The Battle

Chosen Company | July 13, 2008 | Vehicle Patrol Base Kahler vic Wanat Village, Afghanistan

Rock Move
Area of Operation
Waygal Valley, northeastern Afghanistan
Reposition forces from Combat Outpost Bella to the outskirts of Wanat village
Disrupt militant traffic, and lay foundation for local economic and security improvements
Staff Sgt. Pitts’ Element
Chosen Company, 2nd Battalion (Airborne), 503rd Infantry Regiment, 173rd Airborne Brigade
Supporting Elements
Army engineers, Marine Corps Embedded Training Team mentors, and Afghan National Army

July 8-9, 2008

Forces arrived in Wanat under cover of darkness, established a perimeter and immediately began building-up their defenses for the new base. The Soldiers nicknamed the base “Vehicle Patrol Base Kahler,” in honor of Sgt. 1st Class Matthew Kahler, their former platoon sergeant. An observation post, called “OP Topside,” was placed on a ridge to the east of the main base to provide overwatch of the valley.

July 13, 2008

The sun was not even peaking over the mountains when the Soldiers of 2nd Platoon manned their assigned posts around the burgeoning perimeter of VPB Kahler. It was their fifth day in the village of Wanat, and like every day of their 14-month deployment, the paratroopers were awake before dawn and prepared to fight – a practice known as “stand-to”.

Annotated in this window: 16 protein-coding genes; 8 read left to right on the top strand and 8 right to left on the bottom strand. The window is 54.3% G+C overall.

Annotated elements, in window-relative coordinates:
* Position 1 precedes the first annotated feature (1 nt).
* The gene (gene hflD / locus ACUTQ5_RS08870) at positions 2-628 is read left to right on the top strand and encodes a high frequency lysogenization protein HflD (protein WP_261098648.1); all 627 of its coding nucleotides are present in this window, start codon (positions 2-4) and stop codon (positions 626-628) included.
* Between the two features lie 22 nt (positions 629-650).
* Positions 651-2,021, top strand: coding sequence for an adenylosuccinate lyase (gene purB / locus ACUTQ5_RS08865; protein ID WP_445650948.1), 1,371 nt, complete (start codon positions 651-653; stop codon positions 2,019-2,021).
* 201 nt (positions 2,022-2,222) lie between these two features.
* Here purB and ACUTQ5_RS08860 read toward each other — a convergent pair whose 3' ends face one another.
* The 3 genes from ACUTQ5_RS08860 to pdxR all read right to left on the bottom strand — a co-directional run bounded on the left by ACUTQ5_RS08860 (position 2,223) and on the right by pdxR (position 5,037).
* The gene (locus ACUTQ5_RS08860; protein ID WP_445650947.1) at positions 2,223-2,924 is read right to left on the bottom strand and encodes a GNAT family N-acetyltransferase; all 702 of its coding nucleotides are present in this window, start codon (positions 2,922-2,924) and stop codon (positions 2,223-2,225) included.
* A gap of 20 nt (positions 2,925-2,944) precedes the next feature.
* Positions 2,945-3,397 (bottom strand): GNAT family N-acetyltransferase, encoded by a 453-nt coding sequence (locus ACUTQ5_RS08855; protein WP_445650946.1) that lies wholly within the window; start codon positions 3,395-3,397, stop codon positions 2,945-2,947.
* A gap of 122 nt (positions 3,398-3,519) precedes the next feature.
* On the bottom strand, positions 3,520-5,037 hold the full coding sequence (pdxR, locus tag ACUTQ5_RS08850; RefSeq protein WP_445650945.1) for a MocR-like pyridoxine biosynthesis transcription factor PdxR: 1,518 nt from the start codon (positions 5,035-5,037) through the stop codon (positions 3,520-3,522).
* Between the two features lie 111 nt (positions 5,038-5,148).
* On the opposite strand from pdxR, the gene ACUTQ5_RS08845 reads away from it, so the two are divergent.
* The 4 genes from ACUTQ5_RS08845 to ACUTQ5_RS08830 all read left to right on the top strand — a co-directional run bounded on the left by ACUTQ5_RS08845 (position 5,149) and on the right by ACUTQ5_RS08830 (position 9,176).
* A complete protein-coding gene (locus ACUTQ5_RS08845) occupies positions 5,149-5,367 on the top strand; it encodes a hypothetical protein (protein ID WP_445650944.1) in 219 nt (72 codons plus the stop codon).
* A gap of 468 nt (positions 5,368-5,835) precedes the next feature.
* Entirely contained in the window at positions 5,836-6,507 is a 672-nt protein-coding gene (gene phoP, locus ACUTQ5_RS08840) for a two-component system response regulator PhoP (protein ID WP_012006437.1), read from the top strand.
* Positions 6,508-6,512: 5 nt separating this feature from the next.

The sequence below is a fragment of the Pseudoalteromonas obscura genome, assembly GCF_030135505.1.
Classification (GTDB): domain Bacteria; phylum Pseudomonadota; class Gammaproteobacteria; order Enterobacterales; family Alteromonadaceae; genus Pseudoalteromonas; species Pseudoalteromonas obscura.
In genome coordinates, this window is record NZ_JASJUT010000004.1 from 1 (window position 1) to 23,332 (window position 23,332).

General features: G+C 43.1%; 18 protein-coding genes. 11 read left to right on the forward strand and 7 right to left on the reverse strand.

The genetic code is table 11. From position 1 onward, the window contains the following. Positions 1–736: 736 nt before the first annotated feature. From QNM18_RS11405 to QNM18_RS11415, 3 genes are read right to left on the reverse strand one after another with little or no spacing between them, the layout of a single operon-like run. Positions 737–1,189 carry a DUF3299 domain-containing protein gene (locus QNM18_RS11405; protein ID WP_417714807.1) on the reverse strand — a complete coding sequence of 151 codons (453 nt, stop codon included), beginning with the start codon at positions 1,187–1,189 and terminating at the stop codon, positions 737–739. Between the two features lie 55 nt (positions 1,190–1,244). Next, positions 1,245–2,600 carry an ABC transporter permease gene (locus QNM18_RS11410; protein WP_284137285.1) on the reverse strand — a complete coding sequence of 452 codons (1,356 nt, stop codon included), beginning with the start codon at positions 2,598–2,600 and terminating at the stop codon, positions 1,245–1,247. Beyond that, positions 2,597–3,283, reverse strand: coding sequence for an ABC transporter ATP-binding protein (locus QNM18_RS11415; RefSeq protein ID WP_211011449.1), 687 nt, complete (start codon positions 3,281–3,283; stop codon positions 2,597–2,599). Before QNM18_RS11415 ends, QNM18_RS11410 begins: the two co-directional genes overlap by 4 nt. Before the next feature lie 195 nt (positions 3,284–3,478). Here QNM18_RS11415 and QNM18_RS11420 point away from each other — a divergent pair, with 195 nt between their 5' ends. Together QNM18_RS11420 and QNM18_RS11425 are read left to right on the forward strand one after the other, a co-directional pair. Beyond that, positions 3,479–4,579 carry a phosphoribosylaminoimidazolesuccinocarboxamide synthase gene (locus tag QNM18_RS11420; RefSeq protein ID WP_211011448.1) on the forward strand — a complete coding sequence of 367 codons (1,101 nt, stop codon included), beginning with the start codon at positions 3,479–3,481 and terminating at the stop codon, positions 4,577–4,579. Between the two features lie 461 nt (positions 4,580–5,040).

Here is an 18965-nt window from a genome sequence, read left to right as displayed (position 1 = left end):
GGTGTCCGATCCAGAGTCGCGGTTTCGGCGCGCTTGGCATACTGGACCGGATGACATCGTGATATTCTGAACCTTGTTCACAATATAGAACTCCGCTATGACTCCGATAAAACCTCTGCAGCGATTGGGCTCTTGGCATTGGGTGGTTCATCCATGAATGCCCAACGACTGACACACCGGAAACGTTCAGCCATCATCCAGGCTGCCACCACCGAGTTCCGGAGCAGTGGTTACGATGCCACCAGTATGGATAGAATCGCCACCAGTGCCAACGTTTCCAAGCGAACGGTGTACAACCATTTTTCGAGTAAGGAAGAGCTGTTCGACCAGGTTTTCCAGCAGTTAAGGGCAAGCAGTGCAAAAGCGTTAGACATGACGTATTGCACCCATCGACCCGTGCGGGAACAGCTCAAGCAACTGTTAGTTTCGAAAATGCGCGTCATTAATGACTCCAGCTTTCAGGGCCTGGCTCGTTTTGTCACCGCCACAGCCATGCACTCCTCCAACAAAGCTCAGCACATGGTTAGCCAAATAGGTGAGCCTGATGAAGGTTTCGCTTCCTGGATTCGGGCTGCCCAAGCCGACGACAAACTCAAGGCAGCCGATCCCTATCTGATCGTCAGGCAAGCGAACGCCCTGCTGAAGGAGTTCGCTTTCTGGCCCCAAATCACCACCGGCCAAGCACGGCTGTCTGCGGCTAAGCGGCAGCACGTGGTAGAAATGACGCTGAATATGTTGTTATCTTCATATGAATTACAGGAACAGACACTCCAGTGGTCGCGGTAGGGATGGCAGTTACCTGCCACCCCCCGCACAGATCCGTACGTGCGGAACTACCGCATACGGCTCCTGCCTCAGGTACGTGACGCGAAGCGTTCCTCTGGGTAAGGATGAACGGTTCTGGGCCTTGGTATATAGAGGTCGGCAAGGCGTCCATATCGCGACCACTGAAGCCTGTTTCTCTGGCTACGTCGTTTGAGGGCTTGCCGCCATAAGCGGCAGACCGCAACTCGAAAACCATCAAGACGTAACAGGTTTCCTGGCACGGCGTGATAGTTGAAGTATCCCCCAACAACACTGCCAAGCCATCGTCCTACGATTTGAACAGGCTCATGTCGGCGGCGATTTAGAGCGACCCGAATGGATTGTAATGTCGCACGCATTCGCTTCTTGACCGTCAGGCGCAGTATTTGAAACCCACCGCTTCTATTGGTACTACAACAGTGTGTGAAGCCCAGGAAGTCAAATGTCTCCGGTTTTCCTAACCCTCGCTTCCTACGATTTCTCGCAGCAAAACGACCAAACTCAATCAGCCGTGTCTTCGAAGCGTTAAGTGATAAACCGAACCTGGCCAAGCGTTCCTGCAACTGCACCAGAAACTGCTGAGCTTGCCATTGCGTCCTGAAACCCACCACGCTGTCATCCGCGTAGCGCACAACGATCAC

Then-Sgt. Ryan Pitts, the forward observer, was at his position at OP Topside with a team of eight other paratroopers: Spc. Jonathan Ayers, Spc. Jason Bogar, Sgt. Matthew Gobble, Pfc. Chris McKaig, Spc. Matthew Phillips, Spc. Pruitt Rainey, Spc. Tyler Stafford, and Spc. Gunnar Zwilling. The nine-member team at OP Topside served as the company commander’s eyes and ears. Their job was to keep watch over the village, warning leadership at the main base of suspected enemy movements and responding with force if ordered.

Shortly after stand-to, Soldiers identified potential insurgents on the western high ground, above Wanat. From OP Topside, Pitts and Gobble began putting together a request for indirect fire support. As a 13F, Fire Support Specialist, commonly known as a forward observer, Pitts was the team’s expert at identifying where enemy targets were located, and calling for accurate mortar or artillery fire to destroy those targets.

Before they could complete the request, at approximately 4:20 a.m., they heard a burst of machine-gun fire coming from the direction of a two-story building to the north. Then the valley erupted in fire, and an estimated 200 enemy fighters launched a full-scale assault.

infographic depicting 200 anti-afghan forces vs. 48 u.s. service memebrs

The insurgents had infiltrated Wanat and set up firing positions and weapons caches in the town’s bazaar, hotel complex, homes, and mosque. The initial volley targeted Chosen’s best defenses inside the main perimeter: the mortar-firing positions and a vehicle equipped with a TOW (tube-launched, optically-tracked, wire-guided) missile system. The enemy also focused fires onto OP Topside.